In the Wizarding World of Harry Potter, every aspect of the experience was completely and hypnotically enveloping. The details of every employee’s costume were executed with precision, their manner genuine and welcoming while still reflecting their position in the park (Florean Fortescue’s ice cream attendants, for example, held a more cheery disposition than the guides in Knockturn Alley—as they should). 

The attention to detail is spectacular and staggering, leaving little for even the truest Potterhead to contest (with the exception of the location of Ollivanders, but that’s an argument for another article). The eateries feel like true pubs, the dragon atop Gringotts spews fire, and a wave of your wand performs real magic in the windows of the shops. It is truly believable. 

These are all lessons that every retailer could stand to learn from. Do we expect you to suspend reality and create an alternate universe in your shop? No. But do we expect you to cultivate an authentic retail environment where customers are given a memorable experience, without fail? Absolutely. 

It’s the abiding delivery of the customer experience that makes The Wizarding World of Harry Potter so wonderful. It’s what makes Potterheads come back again and again. It’s a concept that’s also integral to retail, yet is so often disregarded. Delivering unflappably great customer service will increase your fanbase, your regulars, and your profits.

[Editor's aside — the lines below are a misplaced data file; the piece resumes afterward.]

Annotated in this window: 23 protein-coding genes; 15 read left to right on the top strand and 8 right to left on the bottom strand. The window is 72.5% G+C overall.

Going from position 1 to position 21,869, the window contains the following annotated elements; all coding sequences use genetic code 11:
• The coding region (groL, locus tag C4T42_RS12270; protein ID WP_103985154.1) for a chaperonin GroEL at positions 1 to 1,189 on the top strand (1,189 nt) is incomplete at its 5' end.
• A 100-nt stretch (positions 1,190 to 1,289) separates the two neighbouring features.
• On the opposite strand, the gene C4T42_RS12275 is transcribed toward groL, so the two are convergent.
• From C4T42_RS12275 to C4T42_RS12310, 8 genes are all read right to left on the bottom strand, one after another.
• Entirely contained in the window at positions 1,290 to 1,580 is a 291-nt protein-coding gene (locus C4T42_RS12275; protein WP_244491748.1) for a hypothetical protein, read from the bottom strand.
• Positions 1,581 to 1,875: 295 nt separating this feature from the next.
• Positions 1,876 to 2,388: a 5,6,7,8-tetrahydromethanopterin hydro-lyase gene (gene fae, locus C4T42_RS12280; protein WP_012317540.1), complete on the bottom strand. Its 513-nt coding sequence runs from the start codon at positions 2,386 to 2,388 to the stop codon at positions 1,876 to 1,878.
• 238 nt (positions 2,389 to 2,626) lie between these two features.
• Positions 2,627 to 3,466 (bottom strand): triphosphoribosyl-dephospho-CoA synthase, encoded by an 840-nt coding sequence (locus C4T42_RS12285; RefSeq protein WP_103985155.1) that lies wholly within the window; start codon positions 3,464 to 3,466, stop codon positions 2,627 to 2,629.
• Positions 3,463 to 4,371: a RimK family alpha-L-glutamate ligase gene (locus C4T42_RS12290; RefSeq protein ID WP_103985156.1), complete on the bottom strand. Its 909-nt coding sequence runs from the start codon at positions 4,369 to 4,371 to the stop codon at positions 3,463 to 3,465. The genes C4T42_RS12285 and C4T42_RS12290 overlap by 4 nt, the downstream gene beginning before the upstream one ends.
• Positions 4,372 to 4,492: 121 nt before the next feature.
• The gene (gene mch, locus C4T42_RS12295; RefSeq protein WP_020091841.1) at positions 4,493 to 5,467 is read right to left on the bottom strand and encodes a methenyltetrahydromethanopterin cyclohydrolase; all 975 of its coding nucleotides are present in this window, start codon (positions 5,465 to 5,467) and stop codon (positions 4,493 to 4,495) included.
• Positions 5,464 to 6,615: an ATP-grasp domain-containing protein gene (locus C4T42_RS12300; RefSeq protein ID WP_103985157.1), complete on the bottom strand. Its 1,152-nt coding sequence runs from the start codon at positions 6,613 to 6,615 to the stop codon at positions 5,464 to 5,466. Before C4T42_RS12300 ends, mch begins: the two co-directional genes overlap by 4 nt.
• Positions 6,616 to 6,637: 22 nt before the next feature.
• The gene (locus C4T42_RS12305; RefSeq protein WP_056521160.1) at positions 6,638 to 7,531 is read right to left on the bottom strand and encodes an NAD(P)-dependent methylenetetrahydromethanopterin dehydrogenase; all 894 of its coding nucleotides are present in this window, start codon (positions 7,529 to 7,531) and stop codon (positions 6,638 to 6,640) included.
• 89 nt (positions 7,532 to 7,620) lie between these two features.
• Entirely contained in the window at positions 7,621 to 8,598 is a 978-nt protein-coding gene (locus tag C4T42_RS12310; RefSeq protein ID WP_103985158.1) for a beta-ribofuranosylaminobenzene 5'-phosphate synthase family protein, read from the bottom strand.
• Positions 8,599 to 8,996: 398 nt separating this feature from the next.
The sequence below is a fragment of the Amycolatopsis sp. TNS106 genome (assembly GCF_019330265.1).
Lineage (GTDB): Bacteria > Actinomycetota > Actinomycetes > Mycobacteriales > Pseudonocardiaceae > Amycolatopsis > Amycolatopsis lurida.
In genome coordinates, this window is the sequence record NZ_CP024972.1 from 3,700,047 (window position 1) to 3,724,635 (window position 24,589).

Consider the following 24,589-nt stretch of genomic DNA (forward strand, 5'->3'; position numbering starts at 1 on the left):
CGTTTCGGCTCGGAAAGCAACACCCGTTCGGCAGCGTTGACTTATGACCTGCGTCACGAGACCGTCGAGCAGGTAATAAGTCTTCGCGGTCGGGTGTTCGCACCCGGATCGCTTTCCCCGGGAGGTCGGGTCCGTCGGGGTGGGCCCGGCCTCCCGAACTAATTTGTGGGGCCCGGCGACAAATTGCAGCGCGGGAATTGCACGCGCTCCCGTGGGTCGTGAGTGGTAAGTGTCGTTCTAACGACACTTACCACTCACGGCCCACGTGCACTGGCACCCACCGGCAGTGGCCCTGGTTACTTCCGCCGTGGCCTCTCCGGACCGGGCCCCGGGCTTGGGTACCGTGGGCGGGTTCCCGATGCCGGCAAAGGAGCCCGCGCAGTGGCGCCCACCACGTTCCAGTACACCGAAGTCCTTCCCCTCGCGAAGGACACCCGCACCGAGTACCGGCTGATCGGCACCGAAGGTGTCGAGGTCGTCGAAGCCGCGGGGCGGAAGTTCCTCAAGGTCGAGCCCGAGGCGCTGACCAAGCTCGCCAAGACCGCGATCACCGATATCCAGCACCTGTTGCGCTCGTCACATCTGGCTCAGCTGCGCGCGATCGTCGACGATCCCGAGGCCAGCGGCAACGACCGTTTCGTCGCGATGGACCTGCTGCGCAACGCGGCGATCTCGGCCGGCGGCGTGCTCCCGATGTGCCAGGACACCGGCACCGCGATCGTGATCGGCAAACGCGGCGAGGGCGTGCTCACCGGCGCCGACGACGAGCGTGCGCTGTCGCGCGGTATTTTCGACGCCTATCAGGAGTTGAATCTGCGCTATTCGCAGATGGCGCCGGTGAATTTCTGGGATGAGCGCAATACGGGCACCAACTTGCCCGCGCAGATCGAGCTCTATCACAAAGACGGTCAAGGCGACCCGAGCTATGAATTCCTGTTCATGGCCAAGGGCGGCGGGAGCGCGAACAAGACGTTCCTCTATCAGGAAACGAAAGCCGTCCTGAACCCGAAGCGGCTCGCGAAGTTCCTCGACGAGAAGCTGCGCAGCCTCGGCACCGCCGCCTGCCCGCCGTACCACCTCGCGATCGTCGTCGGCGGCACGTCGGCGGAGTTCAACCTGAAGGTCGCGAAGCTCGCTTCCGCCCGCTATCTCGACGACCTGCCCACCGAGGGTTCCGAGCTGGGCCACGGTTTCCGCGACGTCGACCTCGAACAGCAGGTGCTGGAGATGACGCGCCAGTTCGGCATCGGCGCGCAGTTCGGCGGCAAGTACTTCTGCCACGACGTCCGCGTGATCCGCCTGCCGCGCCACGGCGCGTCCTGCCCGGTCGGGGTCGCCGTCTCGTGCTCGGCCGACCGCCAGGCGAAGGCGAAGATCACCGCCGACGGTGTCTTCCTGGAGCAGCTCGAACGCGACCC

It’s also the fact that it’s so gosh-darned believable that makes The Wizarding World of Harry Potter successful, and that also applies to your business. If your employees seem disingenuous, your customers will take negative notice. Instead, your employees should offer genuine, engaging service. And give your customers an opportunity to truly experience your products; experiential retail delivers a believable experience that not only prompts sales, but also breeds loyalty. 

Banal Aspects Are Made into More 

Lest we forget—the Wizarding World of Harry Potter is still a theme park, and it still harbors all the unpleasantries inherent to the business, like long lines.

But what sets the park apart is that even the unpleasant parts are made, well, pleasant. The first park boosted Universal Orlando’s full-year attendance by 20 percent within its first six months, and droves of people continue to flock there, meaning there are lots and lots of lines. But even the lines are enjoyable; the designers invested immense time and energy into making the waits visually and even physically interesting. For example, while waiting for the Harry Potter and Escape From Gringotts ride, a 45 minute interlude at best, visitors are taken through an experience in itself as they stroll through the expansive, marble hall of the bank populated with moving, talking goblins, and then deep into its vaults.